5 games that sparked the ‘casual’ player movement – The Star

The gaming industry is arguably one of the most diverse in the world. It represents a dynamic, shifting, and multitalented environment in which developers and tech giants are continuously pushing forward, creating and catering to gamer trends, and working to achieve new levels of gameplay that only augment interest in the world of gaming.

Perhaps one of the most profitable arenas within this industry is in the casual player market, which symbolises something of a gateway into the wider world of Triple-A titles and dedicated gaming platforms, and represents an incredibly varied and lucrative market on phones, tablets, and non-gaming PCs.

Since the release of the first wave smartphones, the casual player movement has been gaining momentum at an unprecedented rate year upon year. Here are just ten of those seminal titles that continue to introduce the non-gamers to the wider world of gaming.

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First released onto the App Store back in 2009, this puzzle game managed to marry together simple, easy-to-learn mechanics with ever more difficult levels, making it accessible to new gamers, and just compelling enough to keep them hooked without growing frustrated and throwing in the towel.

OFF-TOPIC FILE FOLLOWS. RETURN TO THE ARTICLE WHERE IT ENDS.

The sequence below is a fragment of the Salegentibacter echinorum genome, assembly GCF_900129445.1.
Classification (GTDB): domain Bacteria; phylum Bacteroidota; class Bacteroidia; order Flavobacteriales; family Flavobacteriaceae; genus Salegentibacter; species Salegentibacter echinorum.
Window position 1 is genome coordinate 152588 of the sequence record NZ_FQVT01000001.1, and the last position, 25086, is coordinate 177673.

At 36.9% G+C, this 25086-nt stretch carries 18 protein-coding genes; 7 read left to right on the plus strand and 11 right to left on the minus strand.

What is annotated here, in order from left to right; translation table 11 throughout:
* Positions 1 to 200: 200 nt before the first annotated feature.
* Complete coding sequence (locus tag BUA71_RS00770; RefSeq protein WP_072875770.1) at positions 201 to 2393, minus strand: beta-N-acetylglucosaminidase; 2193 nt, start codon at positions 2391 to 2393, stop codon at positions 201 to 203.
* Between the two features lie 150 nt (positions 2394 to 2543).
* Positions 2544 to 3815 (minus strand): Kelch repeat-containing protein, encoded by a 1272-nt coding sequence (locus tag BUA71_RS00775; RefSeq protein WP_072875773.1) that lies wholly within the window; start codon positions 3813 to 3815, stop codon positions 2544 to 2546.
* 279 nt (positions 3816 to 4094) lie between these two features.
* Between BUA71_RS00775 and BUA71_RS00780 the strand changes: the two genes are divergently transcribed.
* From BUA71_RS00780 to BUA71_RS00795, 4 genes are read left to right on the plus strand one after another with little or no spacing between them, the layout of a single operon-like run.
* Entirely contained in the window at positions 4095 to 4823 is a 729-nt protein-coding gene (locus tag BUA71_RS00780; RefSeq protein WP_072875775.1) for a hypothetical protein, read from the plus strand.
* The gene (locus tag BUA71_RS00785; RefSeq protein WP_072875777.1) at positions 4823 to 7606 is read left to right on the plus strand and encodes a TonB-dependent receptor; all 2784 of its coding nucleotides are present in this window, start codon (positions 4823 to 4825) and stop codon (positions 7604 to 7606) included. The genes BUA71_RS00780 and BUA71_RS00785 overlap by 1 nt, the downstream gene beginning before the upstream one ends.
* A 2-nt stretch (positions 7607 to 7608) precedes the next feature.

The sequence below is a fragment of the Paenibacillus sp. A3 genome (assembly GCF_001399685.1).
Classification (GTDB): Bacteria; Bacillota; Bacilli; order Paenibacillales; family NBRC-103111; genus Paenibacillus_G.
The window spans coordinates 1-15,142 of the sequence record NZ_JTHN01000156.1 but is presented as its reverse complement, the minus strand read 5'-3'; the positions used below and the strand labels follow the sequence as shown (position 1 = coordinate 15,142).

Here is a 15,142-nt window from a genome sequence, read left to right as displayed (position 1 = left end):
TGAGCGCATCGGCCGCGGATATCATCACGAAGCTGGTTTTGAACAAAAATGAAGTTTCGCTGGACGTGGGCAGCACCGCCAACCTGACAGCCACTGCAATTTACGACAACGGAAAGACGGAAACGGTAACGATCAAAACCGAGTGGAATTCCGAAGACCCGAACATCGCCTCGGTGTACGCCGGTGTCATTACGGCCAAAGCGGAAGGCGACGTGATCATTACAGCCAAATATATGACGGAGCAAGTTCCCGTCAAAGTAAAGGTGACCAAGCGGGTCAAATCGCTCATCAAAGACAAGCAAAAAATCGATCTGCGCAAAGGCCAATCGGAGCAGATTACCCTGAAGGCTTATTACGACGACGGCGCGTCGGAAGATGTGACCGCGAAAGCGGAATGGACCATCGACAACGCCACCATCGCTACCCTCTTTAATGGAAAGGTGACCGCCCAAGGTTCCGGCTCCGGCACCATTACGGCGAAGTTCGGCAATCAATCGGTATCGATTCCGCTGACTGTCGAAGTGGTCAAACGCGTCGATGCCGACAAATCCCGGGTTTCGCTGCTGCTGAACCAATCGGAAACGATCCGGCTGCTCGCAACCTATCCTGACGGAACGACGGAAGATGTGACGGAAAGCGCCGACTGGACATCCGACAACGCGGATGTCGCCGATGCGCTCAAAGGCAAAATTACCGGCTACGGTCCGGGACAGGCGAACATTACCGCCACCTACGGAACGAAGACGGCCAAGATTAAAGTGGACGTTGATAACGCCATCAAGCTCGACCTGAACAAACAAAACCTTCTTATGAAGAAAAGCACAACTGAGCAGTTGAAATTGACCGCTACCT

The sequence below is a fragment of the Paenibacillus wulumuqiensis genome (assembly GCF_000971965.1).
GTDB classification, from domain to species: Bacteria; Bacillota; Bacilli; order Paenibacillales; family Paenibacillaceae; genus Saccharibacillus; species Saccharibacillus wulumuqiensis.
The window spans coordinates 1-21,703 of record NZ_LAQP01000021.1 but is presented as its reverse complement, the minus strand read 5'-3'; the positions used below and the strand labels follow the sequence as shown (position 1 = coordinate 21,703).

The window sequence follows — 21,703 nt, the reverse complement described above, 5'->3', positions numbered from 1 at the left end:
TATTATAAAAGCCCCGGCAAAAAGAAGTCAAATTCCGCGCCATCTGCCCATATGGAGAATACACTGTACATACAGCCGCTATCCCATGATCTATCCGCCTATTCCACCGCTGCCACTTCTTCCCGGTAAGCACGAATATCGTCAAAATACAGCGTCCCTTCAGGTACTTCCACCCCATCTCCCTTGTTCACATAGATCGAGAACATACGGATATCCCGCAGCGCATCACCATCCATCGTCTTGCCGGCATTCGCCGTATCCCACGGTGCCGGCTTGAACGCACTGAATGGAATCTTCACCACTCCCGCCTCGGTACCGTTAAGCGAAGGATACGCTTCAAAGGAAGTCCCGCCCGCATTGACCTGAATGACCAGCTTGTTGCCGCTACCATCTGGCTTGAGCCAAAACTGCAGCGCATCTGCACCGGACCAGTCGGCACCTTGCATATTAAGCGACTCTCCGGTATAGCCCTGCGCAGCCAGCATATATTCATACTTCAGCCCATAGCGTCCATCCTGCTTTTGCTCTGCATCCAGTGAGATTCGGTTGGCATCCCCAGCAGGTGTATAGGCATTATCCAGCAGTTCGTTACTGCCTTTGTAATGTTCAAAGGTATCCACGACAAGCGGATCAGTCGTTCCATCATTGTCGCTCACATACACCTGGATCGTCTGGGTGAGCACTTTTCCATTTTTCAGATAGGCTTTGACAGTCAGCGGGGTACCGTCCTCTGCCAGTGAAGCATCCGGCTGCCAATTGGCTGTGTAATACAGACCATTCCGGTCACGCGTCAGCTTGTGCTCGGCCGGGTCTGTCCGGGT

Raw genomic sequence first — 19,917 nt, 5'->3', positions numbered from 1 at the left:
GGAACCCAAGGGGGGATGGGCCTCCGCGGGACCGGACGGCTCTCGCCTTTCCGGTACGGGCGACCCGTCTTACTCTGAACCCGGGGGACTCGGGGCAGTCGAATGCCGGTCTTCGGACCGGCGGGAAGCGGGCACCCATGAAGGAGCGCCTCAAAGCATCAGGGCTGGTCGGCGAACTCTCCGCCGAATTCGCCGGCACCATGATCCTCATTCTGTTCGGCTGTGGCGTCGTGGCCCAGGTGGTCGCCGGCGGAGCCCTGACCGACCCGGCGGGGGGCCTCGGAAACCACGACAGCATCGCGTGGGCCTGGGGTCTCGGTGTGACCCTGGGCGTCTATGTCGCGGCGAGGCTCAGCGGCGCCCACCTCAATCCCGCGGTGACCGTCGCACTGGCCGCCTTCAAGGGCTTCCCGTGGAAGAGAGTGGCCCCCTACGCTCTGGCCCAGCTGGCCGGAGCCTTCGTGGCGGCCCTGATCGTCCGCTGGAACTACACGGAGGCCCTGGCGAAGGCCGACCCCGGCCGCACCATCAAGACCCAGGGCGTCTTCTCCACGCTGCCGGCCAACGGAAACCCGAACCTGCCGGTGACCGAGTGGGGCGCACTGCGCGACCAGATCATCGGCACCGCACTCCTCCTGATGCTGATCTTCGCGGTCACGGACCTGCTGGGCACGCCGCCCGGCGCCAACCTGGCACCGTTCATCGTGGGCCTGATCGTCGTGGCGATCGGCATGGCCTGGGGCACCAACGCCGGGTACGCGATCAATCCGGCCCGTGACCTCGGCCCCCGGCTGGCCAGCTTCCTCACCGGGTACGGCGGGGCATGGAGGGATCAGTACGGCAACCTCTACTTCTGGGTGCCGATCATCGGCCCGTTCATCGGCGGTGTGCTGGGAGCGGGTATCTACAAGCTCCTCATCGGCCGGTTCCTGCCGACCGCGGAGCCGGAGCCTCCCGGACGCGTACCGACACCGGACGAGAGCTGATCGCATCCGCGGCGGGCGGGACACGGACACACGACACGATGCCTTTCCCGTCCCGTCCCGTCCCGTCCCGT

First released back in February of the year 2000, The Sims offered an entertaining simulation-style game that did not rely on a players dexterity or perseverance to create an immersive style of gameplay. Instead, fans could create their own worlds from scratch and lose themselves within the stories they created for their characters, and with the release of Sims 2, 3, 4 and, of course, the highly anticipated release of The Sims 5, rumoured for 2021 this franchise continues to draw in creative players seeking an absorbing title free from the high-pressure, high-stakes environments found in other popular genres.

Very few of us were able to remain ignorant of the initial wave of interest in Pokmon Go back in 2016. The game managed to exhibit the latest in augmented reality tech in a way that appealed to long-running fans of the franchise, and newcomers alike. It brought gaming out into the open literally and offered a compelling entrance into the world of casual, mobile gaming for many people who, until then, would not have considered themselves gamers.

Mario Kart is widely regarded as one of Nintendos most successful games. At a time when gaming remained something of a niche, it introduced a new wave of players to the world of communal gameplay. While the mechanics were easy to learn and showed off the Wiis motion sensing capabilities which were, at the time, relatively new to the scene the unpredictable nature of the game meant that players continued to return, even years after its initial release. Now, Nintendo continues to release new editions for fans that will continue to draw non-gamers into the world of gaming.

Now more than ever, the line drawn between the gamer and the non-gamer is incredibly blurred. The vast majority of us have now dipped into the world of gaming, and cherry picked those titles which appeal to us, meaning that the casual gamer movement continues to gain momentum each and every year.

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5 games that sparked the 'casual' player movement - The Star

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